Energy

Oil advances on U.S. inventory draw, but demand fears weigh

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An aerial drone view of a crude oil storage facility on April 23, 2020 in Cushing, Oklahoma.
Tom Pennington | Getty Images

Oil held steady on Wednesday as a U.S. coronavirus fiscal aid package and a decline in crude oil inventories supported prices.

Brent crude futures gained 0.49% to settle at $51.34 per barrel, and U.S. West Texas Intermediate (WTI) crude advanced 0.83% to settle at $48.40 per barrel.

"Oil prices have remained supported by a weaker U.S. dollar overnight and have finally found a friend in the API inventory report," said Stephen Innes, chief global market strategist at Axi, a broker.

"This morning the American Petroleum Institute reported a much larger draw versus consensus in crude oil inventories for the week ending December 25."

The dollar fell to its lowest in more than two years against the euro as currency traders looked past a new delay in U.S. stimulus checks and maintained bets that additional financial aid was still likely.

The Democrat-led U.S. House of Representatives voted to meet President Donald Trump's demand to increase direct Covid-19 aid payments to Americans hurting from the pandemic to $2,000.

Asian shares retreated as investors cashed in on a recent rally, while the euro flirted with highs not seen in more than 2-1/2 years on as hopes of a gradual global economic recovery.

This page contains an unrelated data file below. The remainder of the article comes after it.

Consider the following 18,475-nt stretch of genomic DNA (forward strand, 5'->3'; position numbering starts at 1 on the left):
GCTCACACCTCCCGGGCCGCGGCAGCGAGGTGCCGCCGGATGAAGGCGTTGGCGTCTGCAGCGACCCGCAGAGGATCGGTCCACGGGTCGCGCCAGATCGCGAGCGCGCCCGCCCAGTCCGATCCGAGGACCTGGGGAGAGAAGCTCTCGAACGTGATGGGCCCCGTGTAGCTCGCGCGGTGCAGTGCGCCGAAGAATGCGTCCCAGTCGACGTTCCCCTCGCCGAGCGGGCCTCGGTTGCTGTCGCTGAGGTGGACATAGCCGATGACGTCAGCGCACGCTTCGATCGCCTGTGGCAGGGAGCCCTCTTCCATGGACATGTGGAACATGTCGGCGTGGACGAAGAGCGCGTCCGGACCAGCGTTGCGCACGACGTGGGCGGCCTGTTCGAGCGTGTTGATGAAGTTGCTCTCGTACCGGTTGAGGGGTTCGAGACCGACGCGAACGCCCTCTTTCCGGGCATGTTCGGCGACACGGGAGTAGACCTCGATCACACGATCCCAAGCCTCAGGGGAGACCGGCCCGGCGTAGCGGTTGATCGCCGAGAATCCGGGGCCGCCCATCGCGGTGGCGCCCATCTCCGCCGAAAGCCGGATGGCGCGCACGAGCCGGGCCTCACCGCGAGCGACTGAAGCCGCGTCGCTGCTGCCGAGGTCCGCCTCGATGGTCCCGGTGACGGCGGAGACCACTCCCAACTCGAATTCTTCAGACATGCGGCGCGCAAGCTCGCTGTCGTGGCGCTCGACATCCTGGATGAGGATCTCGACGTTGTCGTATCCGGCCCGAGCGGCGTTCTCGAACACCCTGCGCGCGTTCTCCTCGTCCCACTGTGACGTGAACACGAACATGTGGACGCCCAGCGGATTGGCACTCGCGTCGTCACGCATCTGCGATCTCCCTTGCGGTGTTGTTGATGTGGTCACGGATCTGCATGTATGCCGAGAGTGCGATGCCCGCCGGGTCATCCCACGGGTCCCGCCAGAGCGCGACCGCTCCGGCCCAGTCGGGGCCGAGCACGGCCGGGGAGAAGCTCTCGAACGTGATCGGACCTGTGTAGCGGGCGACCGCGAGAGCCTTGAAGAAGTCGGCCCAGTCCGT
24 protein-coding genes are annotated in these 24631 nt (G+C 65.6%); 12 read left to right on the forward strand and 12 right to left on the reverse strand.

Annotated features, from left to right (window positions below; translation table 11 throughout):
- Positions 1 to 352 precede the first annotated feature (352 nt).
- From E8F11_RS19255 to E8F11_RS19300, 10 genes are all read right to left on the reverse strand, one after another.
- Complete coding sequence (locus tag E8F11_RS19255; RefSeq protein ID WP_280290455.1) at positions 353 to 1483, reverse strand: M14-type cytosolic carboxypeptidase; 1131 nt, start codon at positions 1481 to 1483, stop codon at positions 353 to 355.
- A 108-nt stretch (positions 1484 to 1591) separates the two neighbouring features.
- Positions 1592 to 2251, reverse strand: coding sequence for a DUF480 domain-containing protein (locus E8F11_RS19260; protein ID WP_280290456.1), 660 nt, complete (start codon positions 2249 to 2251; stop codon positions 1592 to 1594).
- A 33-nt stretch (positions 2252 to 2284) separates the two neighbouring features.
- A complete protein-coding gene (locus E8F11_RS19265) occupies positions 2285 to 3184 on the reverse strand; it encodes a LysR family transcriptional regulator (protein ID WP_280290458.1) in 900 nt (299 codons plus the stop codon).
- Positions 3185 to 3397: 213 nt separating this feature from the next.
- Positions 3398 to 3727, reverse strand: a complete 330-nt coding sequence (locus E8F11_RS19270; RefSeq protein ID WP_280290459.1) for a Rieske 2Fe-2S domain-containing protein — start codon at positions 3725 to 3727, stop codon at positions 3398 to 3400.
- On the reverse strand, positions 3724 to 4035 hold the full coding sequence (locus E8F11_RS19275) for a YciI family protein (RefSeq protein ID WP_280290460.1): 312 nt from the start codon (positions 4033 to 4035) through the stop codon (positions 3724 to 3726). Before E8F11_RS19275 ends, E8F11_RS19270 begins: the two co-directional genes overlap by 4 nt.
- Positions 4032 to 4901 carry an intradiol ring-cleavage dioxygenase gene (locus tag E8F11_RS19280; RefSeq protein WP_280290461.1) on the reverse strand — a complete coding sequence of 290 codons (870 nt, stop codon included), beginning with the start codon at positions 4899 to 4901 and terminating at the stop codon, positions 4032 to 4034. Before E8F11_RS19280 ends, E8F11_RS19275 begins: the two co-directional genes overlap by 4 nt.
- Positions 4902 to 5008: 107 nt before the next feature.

Oil prices could gain strength as vaccination programs around the world begin next year, allowing countries to relax restrictions on movement and business activity.

U.S. physical crude oil grades strengthened on Tuesday as the API reported a decline in stockpiles, dealers said.

Crude oil stocks fell by 4.8 million barrels last week to about 492.9 million barrels, exceeding analysts' expectations in a Reuters poll for a draw of 2.6 million barrels, data from API showed.

In the short-term, concerns over coronavirus lockdowns are likely to cap gains.

A new variant of the virus in the United Kingdom has led to the reimposition of movement restrictions, hitting near-term demand and weighing on prices, while hospitalizations and infections have surged in parts of Europe and Africa.

Fossil-fuel demand in coming years could remain softer even after the pandemic as countries seek to limit emissions to slow climate change. Major oil companies, such as BP and Total SE, published forecasts that include scenarios where global oil demand may have peaked in 2019.

A Jan. 4 meeting of the Organization of the Petroleum Exporting Countries (OPEC) and allies including Russia, a group known as OPEC+, also looms over the market.

OPEC+ is tapering record oil output cuts made this year to support the market. The group is set to boost output by 500,000 barrels per day (bpd) in January, and Russia supports another increase of the same amount in February.